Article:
On 8th June 2018, 4 women set out for the journey of a lifetime – rowing 2,400 miles from Monterey, California to O’Ahu, Hawaii.
Those women were Emma Rogers, Mariana Cadore, Eliza Dawson and Anna Kirkin. Four fearless women prepared to take on the Pacific Ocean in their 29ft boat.
I was one of those women.
The row up to the start line was a feeling like I’ve never felt before. So much excitement and anticipation mixed with pure adventure. Nobody in my family had done this before, in fact nobody in the world had done this before in the way we were doing it; by getting to Hawaii we were setting a brand new world record. All we had to do was keep rowing.
Settling into the shift patterns was quite easy and we started rowing 3 hours on, 1 hour off. I didn’t really sleep in the hour off down to a mixture of seasickness and knowing I had to be back on the oars soon, but that didn’t seem to matter – I loved getting back out there and my body was ready to push through.
The weather took a turn for the worse so we dropped down to 2 on/ 2 off. Our average speed was around 1 knot into the wind (roughly 1 mile per hour on the water) so it was best to let the crew rest. Having 2 hours to sleep felt like luxury!
The weather worsened even more and it become too dangerous to row. We took the crew decision to deploy the para anchor and wait it out, so stuffed ourselves into our little cabins for who-knows-how-long. Our pause ended up being 48 hours stuck in air-tight cabins the size of a single bed, 2 people sharing with all of our kit. Not terribly comfortable, but Mariana and I were lucky to have a little overhang above our door so we could open it a fraction. I spent 48 hours holding a door open, shutting it as soon as it sounded like a wave would crash over us.
Most of that time was ok but there is one night that will stick in my mind because the seas were so bad it felt like we would capsize. We had so much kit with us that getting out of it without anyone being injured was unlikely.
Poseidon was kind to us that night and we didn’t capsize – instead, we rested. It took a lot of discussion to decide when it was safe to row again but we finally managed to agree and started on our way – all eager to get to Hawaii as quickly as possible.
Then, disaster stuck. Anna fainted on the oars. We had just swapped over for the first night shift so it must have been around 9pm, Eliza and I were tucked up ready to sleep and Mari and Anna had started their shift. We heard Mari calling us and knew something was wrong so threw our safety kit on and got onto deck in the howling wind. The sight of Mari standing over Anna, unconscious, will haunt me for a long time.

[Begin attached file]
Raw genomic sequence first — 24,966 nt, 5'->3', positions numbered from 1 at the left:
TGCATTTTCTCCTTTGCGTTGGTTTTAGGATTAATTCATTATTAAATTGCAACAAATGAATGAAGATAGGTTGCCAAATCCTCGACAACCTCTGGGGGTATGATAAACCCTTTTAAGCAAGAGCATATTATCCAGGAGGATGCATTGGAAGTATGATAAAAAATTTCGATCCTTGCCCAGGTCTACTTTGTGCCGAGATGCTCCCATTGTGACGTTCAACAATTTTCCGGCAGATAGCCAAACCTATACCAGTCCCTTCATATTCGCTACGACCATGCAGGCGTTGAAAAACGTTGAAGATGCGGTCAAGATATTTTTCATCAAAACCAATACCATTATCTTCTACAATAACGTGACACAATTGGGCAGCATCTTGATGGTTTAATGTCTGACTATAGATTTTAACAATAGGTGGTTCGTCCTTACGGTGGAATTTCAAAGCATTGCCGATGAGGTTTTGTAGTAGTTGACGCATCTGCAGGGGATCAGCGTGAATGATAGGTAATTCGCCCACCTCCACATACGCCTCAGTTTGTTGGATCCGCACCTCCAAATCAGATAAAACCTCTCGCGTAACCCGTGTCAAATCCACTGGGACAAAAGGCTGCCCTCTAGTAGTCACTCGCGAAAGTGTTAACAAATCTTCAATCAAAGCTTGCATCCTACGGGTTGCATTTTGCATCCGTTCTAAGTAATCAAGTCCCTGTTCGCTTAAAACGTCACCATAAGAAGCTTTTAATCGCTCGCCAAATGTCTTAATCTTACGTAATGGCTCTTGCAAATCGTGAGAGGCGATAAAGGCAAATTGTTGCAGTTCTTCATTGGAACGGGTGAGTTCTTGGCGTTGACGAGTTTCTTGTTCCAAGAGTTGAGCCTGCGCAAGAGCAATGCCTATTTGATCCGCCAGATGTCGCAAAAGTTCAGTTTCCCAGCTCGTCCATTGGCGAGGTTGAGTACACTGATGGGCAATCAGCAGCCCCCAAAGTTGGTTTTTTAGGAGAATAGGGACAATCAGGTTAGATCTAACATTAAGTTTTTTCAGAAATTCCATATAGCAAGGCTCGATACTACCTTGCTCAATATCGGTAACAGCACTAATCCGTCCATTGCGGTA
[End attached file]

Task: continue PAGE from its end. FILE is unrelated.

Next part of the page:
In those situations you never know how you’re going to react and I’m glad to say we reacted fast as a crew. We managed to get Anna into the cabin and Eliza spent the night caring for her, giving her vitals to the doctor every hour throughout the night and trying to keep her warm.
The next day we sat out on deck in the sparkling blue sea for a crew meeting, to figure out what we do next. Initially, Mari and I were worried that the fainting and fit were something serious but Anna wanted to carry on. After hours of phoning different people we worked out that some rest and food would be enough to get her back to health and were set to carry on our way, the three picking up the slack as Anna rested. But then things changed – Anna decided not to continue. She feared for her life on the voyage and wanted to get off the boat.
That decision was the most heartbreaking one. So much had gone into the row financially, emotionally, time-wise. We had all sacrificed so much to be there and achieved just 6 days on the water.
But the challenges facing our oceans still go on and urgent change is still needed. This journey isn’t about us – it’s about the people and animals we are rowing for. For me, there’s no other option than to get back on that boat and try again in 2020, with more drive and determination than ever before.
There were some great times on the boat like when we finally had little waves going in our direction, seeing the stars at night and nothing else around, losing sight of shore, just being on the oars. I have been so lucky to have this opportunity and meet some incredible women who are just as driven to complete the route in 2020 and can’t wait to get back out there!